Florida Panthers win NHL draft lottery
Oilers top Canadian team at No. 3
NHL draft lottery losers last year, the Florida Panthers had their number come up this year.
In the meantime, chalk up yet another loss for the Buffalo Sabres.
The Panthers bucked the odds Tuesday by jumping up a spot and earned the right to the top pick in June. Florida, which finished 29th in the league, vaulted ahead of the last-place Sabres, who had the best odds of winning the lottery held in Toronto.
- 1. Florida Panthers
- 2. Buffalo Sabres
- 3. Edmonton Oilers
- 4. Calgary Flames
- 5. New York Islanders
- 6. Vancouver Canucks
- 7. Carolina Hurricanes
- 8. Toronto Maple Leafs
- 9. Winnipeg Jets
- 10. Anaheim Ducks (from Ottawa Senators)
- 11. Nashville Predators
- 12. Phoenix Coyotes
- 13. Washington Capitals
"It means a lot to us. We've very excited," said Travis Viola, Panthers president of hockey operations. "We're looking to continue to build on our core talent of young players. It's just a great opportunity."
It also marked a reversal of fortune for Florida.
After finishing last a year ago, the Panthers were relegated to the No. 2 pick after Colorado won the lottery.
The top two projected prospects are left wing Samuel Bennett, of OHL Kingston, who finished first in the final rankings released by NHL Central Scouting last week, and OHL Barrie defenceman Aaron Ekblad.
The draft will be held in Philadelphia on June 27-28.
The Panthers (29-45-8) had an 18.8 per cent chance of winning the lottery, behind only Buffalo (21-51-10), which had a 25 per cent shot.
Five Canadian teams were in the running for the top pick, but none moved up in the draft.
The Edmonton Oilers will select third, the Calgary Flames fourth, the Vancouver Canucks sixth, the Toronto Maple Leafs eighth and the Winnipeg Jets ninth.
A sixth spot was originally Ottawa's, but it was traded to Anaheim in the deal that sent Bobby Ryan to the Senators.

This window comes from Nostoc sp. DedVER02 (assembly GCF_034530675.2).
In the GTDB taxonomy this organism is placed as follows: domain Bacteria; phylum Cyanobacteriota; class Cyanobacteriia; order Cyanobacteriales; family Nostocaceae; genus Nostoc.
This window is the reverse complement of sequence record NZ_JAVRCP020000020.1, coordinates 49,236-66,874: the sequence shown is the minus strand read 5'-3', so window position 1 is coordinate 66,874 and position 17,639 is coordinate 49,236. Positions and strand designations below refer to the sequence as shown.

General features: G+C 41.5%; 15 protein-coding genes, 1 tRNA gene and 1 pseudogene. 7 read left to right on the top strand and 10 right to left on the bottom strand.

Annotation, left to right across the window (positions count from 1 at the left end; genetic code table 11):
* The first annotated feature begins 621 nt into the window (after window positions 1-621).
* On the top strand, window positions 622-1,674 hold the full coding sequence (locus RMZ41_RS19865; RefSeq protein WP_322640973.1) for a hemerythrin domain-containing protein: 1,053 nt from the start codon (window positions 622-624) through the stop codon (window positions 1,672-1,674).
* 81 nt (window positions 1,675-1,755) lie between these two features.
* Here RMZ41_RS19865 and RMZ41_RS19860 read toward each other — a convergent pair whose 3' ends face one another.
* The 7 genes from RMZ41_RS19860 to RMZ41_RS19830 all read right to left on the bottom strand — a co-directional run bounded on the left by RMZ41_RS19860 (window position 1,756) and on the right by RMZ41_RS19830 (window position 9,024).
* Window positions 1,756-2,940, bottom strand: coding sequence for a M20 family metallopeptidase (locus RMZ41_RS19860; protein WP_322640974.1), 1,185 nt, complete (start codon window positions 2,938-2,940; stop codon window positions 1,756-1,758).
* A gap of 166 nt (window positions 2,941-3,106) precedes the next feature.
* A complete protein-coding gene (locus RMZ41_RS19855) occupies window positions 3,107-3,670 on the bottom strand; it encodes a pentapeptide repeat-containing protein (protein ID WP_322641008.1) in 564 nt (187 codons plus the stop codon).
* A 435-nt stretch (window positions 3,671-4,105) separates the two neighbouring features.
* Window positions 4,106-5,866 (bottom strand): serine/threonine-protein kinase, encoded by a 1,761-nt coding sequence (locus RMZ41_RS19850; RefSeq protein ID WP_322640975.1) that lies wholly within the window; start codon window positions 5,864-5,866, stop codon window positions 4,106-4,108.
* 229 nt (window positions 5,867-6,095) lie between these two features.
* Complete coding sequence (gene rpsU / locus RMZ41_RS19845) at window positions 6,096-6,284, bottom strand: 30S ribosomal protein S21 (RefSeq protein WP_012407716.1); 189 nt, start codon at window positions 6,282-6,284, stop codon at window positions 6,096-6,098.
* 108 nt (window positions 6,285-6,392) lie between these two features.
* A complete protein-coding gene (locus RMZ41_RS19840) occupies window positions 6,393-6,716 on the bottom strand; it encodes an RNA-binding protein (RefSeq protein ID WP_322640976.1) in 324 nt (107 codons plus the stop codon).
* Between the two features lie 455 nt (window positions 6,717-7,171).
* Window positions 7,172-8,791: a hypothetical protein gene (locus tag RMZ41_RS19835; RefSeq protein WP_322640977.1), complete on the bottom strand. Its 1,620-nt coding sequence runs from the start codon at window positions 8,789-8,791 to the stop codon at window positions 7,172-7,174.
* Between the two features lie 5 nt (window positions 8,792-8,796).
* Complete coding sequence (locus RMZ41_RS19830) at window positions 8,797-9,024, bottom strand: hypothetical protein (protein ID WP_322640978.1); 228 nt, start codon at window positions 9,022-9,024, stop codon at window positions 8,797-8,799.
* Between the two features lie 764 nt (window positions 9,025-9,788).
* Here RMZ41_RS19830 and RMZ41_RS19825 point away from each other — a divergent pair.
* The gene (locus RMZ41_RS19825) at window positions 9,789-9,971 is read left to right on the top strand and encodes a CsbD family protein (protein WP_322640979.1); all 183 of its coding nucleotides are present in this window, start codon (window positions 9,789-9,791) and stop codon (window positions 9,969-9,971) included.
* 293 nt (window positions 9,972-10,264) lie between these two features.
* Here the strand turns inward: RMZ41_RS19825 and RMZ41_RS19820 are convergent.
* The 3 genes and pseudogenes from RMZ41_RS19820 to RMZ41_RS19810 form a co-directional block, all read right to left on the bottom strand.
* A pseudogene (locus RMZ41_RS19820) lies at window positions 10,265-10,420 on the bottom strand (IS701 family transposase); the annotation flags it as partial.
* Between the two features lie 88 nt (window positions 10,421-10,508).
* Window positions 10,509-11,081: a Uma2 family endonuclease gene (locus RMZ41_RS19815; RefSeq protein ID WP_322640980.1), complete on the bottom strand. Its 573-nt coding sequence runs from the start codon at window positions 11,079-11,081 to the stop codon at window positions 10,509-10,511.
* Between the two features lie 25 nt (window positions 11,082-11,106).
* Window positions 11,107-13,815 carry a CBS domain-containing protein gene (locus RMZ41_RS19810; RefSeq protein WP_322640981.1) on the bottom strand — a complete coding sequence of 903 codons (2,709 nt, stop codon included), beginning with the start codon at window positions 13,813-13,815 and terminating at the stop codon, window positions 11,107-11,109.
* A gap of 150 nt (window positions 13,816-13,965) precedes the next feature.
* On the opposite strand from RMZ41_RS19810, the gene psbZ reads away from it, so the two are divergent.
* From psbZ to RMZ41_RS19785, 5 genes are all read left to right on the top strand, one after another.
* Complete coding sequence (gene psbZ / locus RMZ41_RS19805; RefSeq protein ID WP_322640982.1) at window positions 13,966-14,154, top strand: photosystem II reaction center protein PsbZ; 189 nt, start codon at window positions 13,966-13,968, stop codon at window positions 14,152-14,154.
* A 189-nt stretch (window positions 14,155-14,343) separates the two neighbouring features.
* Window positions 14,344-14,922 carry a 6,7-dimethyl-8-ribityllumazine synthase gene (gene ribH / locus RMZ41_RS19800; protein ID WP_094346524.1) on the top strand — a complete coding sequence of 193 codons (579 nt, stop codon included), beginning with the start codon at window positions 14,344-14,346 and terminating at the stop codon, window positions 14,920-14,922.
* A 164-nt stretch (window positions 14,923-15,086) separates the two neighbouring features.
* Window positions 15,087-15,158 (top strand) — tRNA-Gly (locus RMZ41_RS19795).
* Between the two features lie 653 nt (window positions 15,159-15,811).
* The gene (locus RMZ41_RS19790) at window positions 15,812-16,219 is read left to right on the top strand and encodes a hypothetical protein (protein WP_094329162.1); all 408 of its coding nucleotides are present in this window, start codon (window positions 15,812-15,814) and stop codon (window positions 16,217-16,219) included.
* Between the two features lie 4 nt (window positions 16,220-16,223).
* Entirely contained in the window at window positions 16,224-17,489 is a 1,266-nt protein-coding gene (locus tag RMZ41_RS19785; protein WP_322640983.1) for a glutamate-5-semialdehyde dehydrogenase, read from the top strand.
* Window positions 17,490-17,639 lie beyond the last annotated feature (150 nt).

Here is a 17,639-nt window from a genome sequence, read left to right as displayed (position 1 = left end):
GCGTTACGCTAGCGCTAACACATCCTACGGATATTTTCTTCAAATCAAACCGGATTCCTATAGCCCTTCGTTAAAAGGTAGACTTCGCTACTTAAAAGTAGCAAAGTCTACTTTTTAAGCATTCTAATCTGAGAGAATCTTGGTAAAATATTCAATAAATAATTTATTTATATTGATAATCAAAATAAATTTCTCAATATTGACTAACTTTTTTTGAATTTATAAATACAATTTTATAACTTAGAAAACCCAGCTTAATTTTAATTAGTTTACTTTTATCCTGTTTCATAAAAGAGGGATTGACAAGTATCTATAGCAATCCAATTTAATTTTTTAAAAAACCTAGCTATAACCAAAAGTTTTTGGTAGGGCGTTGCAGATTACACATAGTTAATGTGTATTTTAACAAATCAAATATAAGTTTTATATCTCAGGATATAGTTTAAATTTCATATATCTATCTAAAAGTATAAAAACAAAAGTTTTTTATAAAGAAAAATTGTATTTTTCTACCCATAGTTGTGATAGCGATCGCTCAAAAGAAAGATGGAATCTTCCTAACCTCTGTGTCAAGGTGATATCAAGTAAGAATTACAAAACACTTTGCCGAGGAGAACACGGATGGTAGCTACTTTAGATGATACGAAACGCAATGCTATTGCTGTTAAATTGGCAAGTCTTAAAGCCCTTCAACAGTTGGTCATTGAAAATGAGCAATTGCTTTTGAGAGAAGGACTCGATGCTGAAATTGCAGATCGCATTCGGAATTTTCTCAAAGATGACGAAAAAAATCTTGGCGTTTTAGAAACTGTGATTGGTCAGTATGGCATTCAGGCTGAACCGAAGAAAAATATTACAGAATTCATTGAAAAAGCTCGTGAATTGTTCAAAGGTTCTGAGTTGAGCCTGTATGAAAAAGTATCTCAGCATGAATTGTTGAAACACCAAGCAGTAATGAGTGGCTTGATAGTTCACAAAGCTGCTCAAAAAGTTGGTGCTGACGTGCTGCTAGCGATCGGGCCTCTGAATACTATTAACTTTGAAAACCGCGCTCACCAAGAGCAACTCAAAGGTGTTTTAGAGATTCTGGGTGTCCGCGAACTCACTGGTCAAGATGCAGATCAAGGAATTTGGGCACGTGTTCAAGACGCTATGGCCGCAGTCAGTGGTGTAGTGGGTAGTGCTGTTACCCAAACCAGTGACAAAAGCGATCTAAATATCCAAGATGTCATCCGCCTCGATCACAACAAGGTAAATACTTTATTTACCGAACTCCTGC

The Sabres continued what's been a losing trend since the season began in October.
Buffalo's 51 losses were a franchise worst, and the most losses in the NHL since the New York Islanders went 21-51-7-3 in 2000-01.
Sabres GM pleased with 2nd pick
General manager Tim Murray took the latest loss in stride, telling the team's website that he almost anticipated losing out on the No. 1 pick.
"We're very comfortable," Murray said. "The other way would've been gravy, but it's kind of what we thought would happen, and we prepared for it."
The Sabres were guaranteed falling no further than second.
Florida will have the first pick for the fourth time in franchise history.
The Panthers are gradually rebuilding. They made a splash this year by acquiring goalie Roberto Luongo in a trade with Vancouver. And they'll be picking third or better for the fourth time in five years.
Their previous top three picks — defenceman Erik Gudbranson (in 2010), wing Jonathan Huberdeau (2011) and center Aleksander Barkov (2013) — all played significant roles this season.
"We're anxious to put a winner in Florida," Viola said.
The Panthers' move up marked the fourth straight year in which the last-place team failed to win the lottery. Since the NHL lottery system was introduced in 1995, the last-place team has earned the No. 1 pick only six times.
The Panthers had the No. 1 pick in the 2002 and 2003 drafts, but traded them away both times. They also had the No. 1 pick in 1994, when they selected defenseman Ed Jovanovski.
The remaining 11 teams maintained their draft order based on the final standings, starting with the Edmonton Oilers staying with the No. 3 draft pick. Calgary will select fourth followed by the New York Islanders.
The New Jersey Devils, who finished 20th, were included in the lottery to maintain the weighted odds, but were not eligible to be selected.
The Devils are already slotted to pick 30th after being sanctioned by the NHL. The league ruled New Jersey circumvented the collective bargaining agreement by attempting to skirt the salary cap by signing Ilya Kovalchuk to a 17-year, $102 million contract in 2010.
Reinhart and left wing Leon Draisaitl (WHL Prince Albert) were ranked third and fourth among North American skaters, while the top-ranked European skater is Finnish right wing Kasperi Kapanen.
The Sabres actually have a shot at holding three first-round picks based on two trades they made this year. The Islanders have to until June 1 to decide whether to hand over their first-round selection to Buffalo this year or next year. Islanders head amateur scout Trent Klatt said the team has not yet determined its plans. The Sabres will also acquire the Blues' first-round pick should St. Louis reach the Western Conference final.
With files from CBCSports.ca